I put up this simple 1991 Bowman card for a reason.  That’s been Jim’s career in a nutshell, nothing fancy, but gets the job done.  He has always won over the blue collar fan, because they see him as a n average Joe a hero of the working class. Nothing flashy, not a prime-dona, just shows up, and leads his team.  Last night Jim hit his 599th and 600th home runs of his career and becomes the 8th member of the 600 home run club.

I feel like Thome has never gotten the respect he deserved through his career.  He was a super star in Cleveland until they didn’t want to resign him to a big deal because of his age.  In Philly he was never truly embraced because he was a place holder for Ryan Howard. White Sox fans never really took to him since he was effectively taking over for fan favorite Frank Thomas.  I feel like the only team who has embraced him since Cleveland is Minnesota.

His entrance into the 600 homer club pretty much guarantees his place in Cooperstown.  In an era where PED was the common denominator in home run hitting, Thome’s name was never mentioned.  Players like Alex Rodriguez, Sammy Sosa and Barry Bonds will all be tied to the steroid era.  Griffey Jr. will not and now neither will Thome.  I look at Thome as your classic old school power hitter, like Harmon Killebrew or Ralph Kiner.  A name that will stand the test of time.

Unfortunately the hobby world never saw Thome like that.  Go back two weeks and none of his signed cards were fetching more than $35.  To me that is amazing, is it because he was never flashy?  Probably.  In fact you could have had the card pictured below for $33.

JIM THOME 2008 SWEET SPOT AUTOGRAPH /358In the end, Thome’s place in history will be remembered and celebrated.  He may never have the adulation of Mays or Griffey Jr. but he certainly should have.  A hard nosed player who played gritty defense and could hit the ball into low orbit.  I’ll definitely remember Thome as one of the greats.

How do you think his career stacked up against the greats?

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7 responses »

  1. My sentiments, exactly!! I have always liked Thome. You are 100% correct in that he gets no respect. That is because he is not a “look at me”, “look what I can do” kind of guy. He just goes out there, does his job, does it well, and then walks off into the sunset. This time, the sun will set over Cooperstown.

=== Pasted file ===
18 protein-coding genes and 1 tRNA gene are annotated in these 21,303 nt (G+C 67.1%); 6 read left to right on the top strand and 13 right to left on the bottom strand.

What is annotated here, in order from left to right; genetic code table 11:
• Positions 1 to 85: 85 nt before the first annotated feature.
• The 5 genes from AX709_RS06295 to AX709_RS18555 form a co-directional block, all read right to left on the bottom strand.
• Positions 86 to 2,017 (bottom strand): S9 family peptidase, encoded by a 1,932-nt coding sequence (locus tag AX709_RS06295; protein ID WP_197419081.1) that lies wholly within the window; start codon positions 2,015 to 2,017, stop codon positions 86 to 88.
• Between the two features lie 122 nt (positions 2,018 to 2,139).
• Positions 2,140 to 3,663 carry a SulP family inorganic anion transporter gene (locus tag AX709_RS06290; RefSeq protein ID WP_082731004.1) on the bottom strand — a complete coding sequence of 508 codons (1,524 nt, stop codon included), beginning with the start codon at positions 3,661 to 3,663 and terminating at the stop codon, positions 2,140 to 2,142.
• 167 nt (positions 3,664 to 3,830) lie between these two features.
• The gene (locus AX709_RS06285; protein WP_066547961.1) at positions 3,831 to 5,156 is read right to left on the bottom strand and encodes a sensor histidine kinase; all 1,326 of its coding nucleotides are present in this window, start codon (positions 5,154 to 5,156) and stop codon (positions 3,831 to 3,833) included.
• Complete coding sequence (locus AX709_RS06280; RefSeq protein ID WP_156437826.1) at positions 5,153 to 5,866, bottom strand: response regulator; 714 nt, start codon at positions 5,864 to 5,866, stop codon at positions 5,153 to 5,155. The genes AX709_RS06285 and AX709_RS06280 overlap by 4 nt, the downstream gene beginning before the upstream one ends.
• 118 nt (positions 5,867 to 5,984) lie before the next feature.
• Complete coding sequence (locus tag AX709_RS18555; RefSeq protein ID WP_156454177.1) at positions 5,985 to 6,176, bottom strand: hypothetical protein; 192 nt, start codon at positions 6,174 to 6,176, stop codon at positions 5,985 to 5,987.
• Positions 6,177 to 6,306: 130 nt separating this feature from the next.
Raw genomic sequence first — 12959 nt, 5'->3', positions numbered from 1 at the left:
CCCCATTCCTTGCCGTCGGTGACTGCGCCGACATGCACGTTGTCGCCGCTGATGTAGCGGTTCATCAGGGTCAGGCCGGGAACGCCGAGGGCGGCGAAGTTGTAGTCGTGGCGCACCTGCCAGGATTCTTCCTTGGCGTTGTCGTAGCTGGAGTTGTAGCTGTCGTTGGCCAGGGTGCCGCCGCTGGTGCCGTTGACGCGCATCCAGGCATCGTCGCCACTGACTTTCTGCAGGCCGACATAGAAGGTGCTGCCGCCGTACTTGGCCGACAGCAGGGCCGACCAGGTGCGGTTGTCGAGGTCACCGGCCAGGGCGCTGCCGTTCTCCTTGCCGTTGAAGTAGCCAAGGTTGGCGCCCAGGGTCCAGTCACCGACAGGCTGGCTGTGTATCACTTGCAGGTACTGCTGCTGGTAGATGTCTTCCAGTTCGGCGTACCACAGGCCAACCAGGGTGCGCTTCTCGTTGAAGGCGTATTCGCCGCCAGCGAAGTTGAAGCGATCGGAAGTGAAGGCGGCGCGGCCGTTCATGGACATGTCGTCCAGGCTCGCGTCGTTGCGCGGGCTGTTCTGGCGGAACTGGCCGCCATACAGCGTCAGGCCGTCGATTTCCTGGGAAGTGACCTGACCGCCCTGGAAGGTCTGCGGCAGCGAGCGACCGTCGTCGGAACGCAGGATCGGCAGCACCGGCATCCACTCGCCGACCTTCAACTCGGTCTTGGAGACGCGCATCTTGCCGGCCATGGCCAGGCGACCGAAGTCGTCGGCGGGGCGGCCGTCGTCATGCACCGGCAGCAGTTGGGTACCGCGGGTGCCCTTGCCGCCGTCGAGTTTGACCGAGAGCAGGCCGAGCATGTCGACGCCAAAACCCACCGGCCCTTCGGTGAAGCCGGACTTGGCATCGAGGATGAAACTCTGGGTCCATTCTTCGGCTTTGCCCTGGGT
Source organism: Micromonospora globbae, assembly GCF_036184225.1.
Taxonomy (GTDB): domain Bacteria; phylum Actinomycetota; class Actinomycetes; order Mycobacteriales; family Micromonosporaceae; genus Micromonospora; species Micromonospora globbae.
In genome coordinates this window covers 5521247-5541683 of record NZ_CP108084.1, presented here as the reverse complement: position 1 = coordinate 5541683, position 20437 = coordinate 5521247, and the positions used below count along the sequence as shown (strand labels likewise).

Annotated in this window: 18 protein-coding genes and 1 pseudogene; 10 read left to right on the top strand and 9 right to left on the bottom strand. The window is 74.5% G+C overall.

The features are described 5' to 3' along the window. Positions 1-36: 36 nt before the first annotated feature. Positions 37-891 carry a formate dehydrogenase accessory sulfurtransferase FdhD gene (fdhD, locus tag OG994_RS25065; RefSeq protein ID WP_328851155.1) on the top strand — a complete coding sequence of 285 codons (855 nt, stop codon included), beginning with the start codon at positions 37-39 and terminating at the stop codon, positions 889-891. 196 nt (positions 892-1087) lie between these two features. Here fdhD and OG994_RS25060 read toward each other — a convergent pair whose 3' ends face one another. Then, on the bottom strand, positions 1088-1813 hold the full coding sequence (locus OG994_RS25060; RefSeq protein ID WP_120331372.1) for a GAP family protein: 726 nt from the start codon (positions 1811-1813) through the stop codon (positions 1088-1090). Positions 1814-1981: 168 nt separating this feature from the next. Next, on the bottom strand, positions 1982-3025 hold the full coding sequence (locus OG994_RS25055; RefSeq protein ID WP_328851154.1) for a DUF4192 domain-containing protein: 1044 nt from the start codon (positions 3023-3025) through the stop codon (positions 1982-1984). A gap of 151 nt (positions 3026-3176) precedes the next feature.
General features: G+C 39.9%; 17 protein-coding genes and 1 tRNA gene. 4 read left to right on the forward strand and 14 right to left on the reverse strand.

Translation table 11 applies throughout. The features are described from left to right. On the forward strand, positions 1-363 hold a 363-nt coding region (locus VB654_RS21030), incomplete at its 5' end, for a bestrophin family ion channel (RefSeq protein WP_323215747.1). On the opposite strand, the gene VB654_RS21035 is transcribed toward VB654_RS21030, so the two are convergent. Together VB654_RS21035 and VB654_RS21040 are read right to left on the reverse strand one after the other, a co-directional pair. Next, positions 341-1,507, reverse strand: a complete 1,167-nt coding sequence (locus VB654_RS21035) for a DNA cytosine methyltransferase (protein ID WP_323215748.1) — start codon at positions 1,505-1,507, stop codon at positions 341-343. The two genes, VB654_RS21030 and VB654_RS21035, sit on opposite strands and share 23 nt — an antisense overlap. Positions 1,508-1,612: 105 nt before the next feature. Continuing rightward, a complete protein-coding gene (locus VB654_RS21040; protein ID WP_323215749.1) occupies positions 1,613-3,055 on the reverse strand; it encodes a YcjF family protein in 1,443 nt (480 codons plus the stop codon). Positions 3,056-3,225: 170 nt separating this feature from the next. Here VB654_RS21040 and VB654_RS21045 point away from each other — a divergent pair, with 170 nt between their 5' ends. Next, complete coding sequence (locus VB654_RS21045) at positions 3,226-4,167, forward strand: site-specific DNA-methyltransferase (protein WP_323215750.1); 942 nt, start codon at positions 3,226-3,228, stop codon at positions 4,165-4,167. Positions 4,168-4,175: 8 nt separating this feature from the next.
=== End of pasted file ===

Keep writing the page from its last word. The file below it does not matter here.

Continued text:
2. Mike D says:

    Thome does represent the “every man” – I know him commercially for doing a Lunkers commercial, which is a local fishing and hunting shop. He doesn’t demand attention, he stays out of the SportsCenter leads (case in point last night – NFL preseason analysis buried his 600th homer), and by and large he has played his baseball in markets where players don’t get the attention they deserve, save for Chicago. Even there, the Sox are second fiddle to the Cubs. Four games out versus Zambrano, guess who is stealing the headlines right now.
    And that’s exactly it with Thome. He reminds me a lot of Eddie Murray in the sense that Thome could care less about being a media darling or flashy, just goes out and does his job.
    Congrats to Thome on his milestone!

  3. R.N. Coyote says:

    I always liked Jim “Thunder” Thome. No flash, no frills, just hit the ball and take names.

  4. jj says:

    When he was in Philly, I remember the last day at the Vet when Mike Schmidt held his arms up and was like passing the torch, then they let him go. I living in the Philly area was upset, only cause if you would have seen the media hype to have him sign here it was awesome, then Howard comes along and he’s replaced. Always loved Thome as a person and player, he just knew how to motivate a team. When he goes into the hall would love to see the team he goes in under.

  5. Brian B says:

    Blue collar, lunch pail kind of guy, went to work everyday, didnt cause trouble, didnt want to be “THE MAN” but at the end of the day, good ole Jim some how popped, 600???? It was a very quiet 600, I guess thats how he will be remembered, until they call his name that July afternoon ib Cooperstown, then we should all stand up and cheer, I think each of us wiuld have loved to have had him on our team, and cheered for him, looking at his career, how could we have not?

  6. Chris says:

    All we can do now is tip our caps off to the wonderful career he has had….

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